How the Shakespearean Meghan Markle Family Drama Helps Us All
People either see the Markle family and see their own, or see them and see a horror show. Maybe they see both.
For every person who thought their parents’ antics—wearing awkward dad-jeans or mom-dancing in public—were mortifying, Thomas Markle reminds us how much worse things can be. This week, in yet another cringe-inducing interview, he likened the royal family of which his daughter Meghan, the Duchess of Sussex, is now a member, to a cult. But Thomas Markle, and his extended family have also managed to do something else. They have cast a spotlight on an emerging frontier in mental health, and by extension may inspire a new debate about media ethics.
In addition to Mr. Markle’s recent “cult” claim, he admitted staging his own paparazzi photos for pay ahead of her wedding to Prince Harry, and shared private comments the royal couple has made to him. He has also insinuated he will continue speaking to the press unless the royal family speaks to him, while her siblings have given unflattering interviews and are participating in reality shows to extend their fifteen minutes of fame. If these people were Meghan Markle’s former friends, everyone in the world would universally say, “with friends like these… ” and co-sign her apparent choice to end the relationships.
But they are not friends. You can pick your friends. These people are family.
Part of why the Markle family, and specifically media coverage of them, evokes such strong feelings is they challenge an idea that has been embedded in cultures for centuries, but in recent years has undergone a reevaluation by those focused on mental and emotional health: the notion that you should maintain family ties, no matter what.
I know from personal experience that a lot can fall under the “no matter what” umbrella. I have heard multiple stories of individuals sexually or physically abused by a family member, and then being told not just to forgive, but to move on and maintain contact. Because “family’s family.” Read any article on the Markle family drama and you will find that commenters tend to fall into two camps. Camp 1 is made up of those who wish the Duchess and her new family well and applaud her choice to cease contact with her media-loving father, sister and other relatives. Camp 2 is comprised of people who believe “family’s family.” Their argument is basically, you get one family and no matter who they are and what they do, you should never cut family out of your life and the Duchess should be shamed for doing so.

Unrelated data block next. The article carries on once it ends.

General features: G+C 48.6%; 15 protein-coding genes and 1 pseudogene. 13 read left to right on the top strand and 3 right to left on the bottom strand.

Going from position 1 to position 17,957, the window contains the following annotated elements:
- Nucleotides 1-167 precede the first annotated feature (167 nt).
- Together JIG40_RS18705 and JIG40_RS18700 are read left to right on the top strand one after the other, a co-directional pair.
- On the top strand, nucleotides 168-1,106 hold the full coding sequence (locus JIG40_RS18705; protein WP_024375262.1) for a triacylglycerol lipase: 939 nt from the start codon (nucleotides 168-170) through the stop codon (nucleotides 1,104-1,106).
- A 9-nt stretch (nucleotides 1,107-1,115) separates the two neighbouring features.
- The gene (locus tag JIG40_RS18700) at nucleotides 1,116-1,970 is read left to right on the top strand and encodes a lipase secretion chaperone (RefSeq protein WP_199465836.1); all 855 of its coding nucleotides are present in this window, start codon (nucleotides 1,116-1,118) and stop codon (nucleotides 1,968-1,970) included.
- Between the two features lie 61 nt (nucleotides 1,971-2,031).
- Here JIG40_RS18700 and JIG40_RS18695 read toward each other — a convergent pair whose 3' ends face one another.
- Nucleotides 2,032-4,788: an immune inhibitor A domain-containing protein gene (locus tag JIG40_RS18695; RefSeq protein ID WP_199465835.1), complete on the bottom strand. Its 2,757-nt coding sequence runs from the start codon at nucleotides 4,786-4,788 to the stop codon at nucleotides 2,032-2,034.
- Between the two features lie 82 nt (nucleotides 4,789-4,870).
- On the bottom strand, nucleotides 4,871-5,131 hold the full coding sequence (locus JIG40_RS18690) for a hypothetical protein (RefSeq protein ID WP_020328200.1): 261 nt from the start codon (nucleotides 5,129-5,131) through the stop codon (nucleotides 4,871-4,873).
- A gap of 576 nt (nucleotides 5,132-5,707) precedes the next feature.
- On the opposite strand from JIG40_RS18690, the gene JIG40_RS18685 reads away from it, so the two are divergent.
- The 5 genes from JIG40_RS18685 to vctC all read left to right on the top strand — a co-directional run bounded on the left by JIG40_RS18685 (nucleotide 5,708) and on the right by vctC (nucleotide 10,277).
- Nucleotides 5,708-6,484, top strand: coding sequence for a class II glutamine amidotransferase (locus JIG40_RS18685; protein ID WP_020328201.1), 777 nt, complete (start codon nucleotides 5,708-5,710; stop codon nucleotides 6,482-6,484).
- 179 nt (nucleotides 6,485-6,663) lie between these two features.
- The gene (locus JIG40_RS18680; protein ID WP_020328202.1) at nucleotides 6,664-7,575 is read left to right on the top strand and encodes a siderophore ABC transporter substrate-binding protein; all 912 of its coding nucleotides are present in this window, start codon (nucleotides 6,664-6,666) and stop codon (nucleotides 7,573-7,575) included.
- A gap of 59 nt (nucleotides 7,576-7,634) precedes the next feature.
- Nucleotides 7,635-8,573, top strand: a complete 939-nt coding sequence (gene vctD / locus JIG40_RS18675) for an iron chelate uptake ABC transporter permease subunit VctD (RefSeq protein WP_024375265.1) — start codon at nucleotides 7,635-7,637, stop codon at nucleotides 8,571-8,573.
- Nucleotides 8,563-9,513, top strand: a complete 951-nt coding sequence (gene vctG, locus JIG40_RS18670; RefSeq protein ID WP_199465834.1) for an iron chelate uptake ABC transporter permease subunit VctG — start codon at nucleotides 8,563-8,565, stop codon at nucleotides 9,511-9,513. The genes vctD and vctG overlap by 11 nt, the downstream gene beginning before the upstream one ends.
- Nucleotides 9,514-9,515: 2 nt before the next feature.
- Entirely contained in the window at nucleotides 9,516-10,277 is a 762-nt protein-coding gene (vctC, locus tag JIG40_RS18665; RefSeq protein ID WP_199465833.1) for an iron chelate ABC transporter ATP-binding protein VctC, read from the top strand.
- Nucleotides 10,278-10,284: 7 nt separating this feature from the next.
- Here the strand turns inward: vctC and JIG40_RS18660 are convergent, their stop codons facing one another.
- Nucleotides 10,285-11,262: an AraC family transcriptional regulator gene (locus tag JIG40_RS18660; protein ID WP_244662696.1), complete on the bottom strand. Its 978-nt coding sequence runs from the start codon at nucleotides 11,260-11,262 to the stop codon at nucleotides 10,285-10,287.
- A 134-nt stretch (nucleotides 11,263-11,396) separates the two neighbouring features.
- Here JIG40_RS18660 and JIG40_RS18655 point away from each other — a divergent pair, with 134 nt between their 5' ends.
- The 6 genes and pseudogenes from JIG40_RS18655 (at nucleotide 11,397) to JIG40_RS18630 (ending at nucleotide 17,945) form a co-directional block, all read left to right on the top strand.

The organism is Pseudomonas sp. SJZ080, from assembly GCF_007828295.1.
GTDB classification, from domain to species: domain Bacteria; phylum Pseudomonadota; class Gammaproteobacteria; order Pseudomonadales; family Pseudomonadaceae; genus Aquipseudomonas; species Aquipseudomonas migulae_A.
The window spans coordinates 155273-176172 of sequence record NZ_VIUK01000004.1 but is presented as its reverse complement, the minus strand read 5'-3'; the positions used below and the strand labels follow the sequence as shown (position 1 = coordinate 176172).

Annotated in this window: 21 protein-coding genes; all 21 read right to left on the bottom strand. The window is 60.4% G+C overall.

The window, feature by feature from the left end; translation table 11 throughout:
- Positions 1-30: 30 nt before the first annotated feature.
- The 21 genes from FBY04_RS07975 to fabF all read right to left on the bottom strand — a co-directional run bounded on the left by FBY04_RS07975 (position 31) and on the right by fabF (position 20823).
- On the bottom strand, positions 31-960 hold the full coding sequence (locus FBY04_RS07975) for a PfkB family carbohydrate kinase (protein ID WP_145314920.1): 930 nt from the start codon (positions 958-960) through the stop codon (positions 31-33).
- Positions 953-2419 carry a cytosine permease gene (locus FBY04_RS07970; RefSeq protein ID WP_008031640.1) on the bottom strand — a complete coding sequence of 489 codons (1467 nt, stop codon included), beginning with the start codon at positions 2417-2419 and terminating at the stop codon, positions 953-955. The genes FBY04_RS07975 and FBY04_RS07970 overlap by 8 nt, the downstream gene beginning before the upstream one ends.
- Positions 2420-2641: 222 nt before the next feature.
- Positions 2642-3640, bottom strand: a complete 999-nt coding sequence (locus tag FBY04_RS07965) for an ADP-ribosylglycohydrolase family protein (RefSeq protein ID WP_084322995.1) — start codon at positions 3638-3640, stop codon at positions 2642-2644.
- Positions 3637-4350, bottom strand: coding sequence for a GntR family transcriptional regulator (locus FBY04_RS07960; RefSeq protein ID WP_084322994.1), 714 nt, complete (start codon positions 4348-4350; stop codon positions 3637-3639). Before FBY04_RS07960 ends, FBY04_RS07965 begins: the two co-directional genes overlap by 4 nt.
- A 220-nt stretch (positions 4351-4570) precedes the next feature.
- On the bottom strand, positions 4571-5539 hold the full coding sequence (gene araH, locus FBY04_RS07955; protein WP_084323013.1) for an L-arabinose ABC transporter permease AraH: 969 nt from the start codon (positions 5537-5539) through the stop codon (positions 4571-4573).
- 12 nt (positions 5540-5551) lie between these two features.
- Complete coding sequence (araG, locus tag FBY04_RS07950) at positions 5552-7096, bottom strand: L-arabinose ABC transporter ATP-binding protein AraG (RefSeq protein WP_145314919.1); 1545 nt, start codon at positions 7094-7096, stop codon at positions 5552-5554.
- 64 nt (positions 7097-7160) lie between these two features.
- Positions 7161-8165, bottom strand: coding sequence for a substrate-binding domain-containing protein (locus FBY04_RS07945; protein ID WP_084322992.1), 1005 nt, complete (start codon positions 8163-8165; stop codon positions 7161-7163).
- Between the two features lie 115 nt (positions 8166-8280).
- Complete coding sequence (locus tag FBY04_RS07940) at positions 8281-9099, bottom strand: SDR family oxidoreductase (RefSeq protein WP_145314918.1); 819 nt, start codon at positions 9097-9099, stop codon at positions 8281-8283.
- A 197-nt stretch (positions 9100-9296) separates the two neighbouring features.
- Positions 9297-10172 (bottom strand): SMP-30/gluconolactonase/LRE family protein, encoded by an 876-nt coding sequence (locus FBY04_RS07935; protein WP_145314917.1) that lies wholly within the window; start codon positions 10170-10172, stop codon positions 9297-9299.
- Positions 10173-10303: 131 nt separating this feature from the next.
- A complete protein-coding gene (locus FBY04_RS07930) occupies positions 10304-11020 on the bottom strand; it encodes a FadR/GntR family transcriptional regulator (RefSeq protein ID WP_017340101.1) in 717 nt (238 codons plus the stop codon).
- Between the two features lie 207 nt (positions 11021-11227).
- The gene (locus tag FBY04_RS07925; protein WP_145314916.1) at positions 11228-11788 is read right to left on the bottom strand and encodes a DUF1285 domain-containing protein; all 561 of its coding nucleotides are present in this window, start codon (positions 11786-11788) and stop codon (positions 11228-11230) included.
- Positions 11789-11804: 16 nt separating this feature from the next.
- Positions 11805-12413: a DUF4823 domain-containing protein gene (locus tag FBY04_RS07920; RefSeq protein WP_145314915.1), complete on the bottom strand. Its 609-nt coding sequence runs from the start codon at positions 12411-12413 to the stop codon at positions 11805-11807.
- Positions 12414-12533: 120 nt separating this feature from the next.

Camp 2 is giving voice to a long-held perspective, that putting family first means often putting individual happiness and healthiness, second, third, or in the case of victims of abuse, last. Public figures like Academy Award winner Mo’Nique have shared the re-victimization they have felt when family members encouraged them to continue functioning as a happy family unit, after being victimized by a family member. (Mo’Nique was sexually abused by her brother.) While victims of sexual abuse and physical abuse have been asked to move on and maintain contact, victims of emotional and verbal abuse have struggled to be recognized as victims of abuse at all. Only recently has that started to change.
In 2012, the international nonprofit Women’s Refuge dubbed psychological abuse the most common form of domestic violence inflicted on women and children. Two years later, the American Psychological Association published a study that concluded, “Children who are emotionally abused and neglected face similar and sometimes worse mental health problems as children who are physically or sexually abused, yet psychological abuse is rarely addressed in prevention programs or in treating victims.” The study defined psychological abuse as “caregiver-inflicted bullying, terrorizing, coercive control, severe insults, debasement, threats, overwhelming demands, shunning and/or isolation.” If Thomas Markle’s claims that he will continue to giving unflattering interviews about his daughter unless she and her new family speak to him don’t constitute threats, I’m pretty sure they fall somewhere in the neighborhood of overwhelming demands, coercive control and, possibly, bullying.